Consumers are increasingly choosing products and services based on the social and ethical impact of the companies behind them. By adopting sustainable and socially responsible practices, companies can attract and retain customers, build brand loyalty, and gain a competitive advantage.
The final component of the triple bottom line is concerned with making a positive impact on the planet.
Since the birth of the Industrial Revolution, large corporations have contributed a staggering amount of pollution to the environment, which has been a key driver of climate change.
A recent report by the Carbon Majors Database found that 100 companies in the energy sector are responsible for roughly 71 per cent of all industrial emissions.
The planet component of the TBL acknowledges that businesses must operate in a way that protects the environment and promotes sustainability. Companies must take steps to minimize their impact on the environment, conserve natural resources, and reduce waste and pollution. This includes adopting eco-friendly practices, such as reducing carbon emissions, conserving water and energy, and implementing sustainable sourcing and production methods.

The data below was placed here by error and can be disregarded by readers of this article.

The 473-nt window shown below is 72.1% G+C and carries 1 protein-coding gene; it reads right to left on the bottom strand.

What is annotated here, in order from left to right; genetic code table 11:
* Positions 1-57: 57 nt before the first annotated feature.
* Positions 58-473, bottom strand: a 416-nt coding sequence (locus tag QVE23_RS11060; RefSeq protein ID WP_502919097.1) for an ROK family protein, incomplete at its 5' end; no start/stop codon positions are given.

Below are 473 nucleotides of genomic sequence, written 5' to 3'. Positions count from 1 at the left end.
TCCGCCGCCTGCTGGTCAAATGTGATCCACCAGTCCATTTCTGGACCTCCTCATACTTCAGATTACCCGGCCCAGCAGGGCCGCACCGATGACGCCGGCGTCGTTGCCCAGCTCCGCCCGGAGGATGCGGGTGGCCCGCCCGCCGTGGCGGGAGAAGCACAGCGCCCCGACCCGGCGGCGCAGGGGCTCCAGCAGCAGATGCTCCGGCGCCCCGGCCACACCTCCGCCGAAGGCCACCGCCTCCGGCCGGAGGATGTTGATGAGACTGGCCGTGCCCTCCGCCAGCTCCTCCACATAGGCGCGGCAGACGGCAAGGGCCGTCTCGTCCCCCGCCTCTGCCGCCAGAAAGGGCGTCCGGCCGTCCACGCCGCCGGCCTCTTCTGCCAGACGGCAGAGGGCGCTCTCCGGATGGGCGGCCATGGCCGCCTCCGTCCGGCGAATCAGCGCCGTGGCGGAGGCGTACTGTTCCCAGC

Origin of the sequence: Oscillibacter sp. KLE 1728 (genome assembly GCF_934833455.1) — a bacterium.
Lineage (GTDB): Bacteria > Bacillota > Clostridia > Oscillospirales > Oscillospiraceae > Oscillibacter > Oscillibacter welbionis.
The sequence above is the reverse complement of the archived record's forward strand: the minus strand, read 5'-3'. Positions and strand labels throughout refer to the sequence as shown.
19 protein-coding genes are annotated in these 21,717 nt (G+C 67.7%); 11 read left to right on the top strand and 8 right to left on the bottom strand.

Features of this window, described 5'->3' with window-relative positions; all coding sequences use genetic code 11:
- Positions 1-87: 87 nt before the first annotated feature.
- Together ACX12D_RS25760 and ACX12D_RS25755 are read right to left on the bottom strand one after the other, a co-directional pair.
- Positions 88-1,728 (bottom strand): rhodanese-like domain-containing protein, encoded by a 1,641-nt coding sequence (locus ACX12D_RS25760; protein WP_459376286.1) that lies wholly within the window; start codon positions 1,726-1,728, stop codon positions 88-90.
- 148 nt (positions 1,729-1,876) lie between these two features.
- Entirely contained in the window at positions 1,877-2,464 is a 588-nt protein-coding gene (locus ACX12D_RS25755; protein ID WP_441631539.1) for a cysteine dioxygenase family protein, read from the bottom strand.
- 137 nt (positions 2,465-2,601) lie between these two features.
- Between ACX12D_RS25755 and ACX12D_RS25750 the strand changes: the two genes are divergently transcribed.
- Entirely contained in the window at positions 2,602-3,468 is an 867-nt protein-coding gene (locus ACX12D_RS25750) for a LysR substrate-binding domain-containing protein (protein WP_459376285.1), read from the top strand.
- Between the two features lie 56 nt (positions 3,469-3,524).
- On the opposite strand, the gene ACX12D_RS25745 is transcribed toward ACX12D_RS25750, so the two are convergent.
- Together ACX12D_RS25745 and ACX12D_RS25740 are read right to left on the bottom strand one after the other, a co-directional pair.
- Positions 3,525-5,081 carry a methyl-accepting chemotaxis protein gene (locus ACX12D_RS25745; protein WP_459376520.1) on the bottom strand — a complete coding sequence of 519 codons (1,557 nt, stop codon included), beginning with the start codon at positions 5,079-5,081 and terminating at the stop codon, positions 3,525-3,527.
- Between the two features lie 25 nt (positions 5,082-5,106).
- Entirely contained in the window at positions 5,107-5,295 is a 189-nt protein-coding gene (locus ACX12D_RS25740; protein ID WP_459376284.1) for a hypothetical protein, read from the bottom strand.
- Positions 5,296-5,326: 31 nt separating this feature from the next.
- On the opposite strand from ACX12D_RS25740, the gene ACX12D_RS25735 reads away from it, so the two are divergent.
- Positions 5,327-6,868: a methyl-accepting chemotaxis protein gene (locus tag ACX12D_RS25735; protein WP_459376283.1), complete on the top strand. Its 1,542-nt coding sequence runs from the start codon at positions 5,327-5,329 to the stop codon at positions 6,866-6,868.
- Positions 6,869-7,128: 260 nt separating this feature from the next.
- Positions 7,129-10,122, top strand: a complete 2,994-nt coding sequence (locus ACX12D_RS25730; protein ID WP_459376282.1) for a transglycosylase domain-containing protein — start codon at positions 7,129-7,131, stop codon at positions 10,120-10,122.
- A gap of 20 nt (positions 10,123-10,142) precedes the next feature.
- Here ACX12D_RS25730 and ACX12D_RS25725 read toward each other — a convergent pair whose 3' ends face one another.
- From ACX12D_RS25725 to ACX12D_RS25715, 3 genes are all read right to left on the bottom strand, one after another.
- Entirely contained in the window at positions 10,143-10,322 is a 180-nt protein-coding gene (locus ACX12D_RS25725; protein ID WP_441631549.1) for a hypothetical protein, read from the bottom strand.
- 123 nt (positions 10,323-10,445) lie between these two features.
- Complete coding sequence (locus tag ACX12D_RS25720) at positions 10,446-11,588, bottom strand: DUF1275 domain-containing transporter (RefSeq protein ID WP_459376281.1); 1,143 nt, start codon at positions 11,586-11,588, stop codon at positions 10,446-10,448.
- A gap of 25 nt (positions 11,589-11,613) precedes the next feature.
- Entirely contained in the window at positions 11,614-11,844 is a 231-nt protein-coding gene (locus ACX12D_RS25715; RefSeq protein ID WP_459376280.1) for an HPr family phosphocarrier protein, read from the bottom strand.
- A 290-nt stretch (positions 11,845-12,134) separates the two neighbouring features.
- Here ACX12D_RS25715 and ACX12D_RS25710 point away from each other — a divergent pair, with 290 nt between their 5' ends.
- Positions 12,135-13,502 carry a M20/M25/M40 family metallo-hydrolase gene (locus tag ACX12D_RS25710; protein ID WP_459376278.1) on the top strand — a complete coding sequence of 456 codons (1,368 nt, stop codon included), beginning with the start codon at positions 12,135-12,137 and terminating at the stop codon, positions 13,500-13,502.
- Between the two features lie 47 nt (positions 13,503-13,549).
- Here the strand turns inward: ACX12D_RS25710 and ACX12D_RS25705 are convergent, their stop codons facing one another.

While businesses have historically been the greatest contributors to climate change, they also hold the keys to driving positive change. Many business leaders are now recognizing their responsibility to do so. This effort isn’t solely on the shoulders of the world’s largest corporations—virtually all businesses have opportunities to make changes that reduce their carbon footprint. Adjustments like using ethically sourced materials, cutting down on energy consumption, and streamlining shipping practices are steps in the right direction. Reducing the amount of waste generated can also help reduce the environmental impact. A circular economy is an economic system that focuses on minimizing waste and reusing resources. Companies can adopt circular practices such as product redesign, recycling, and remanufacturing to reduce waste and minimize their impact on the environment.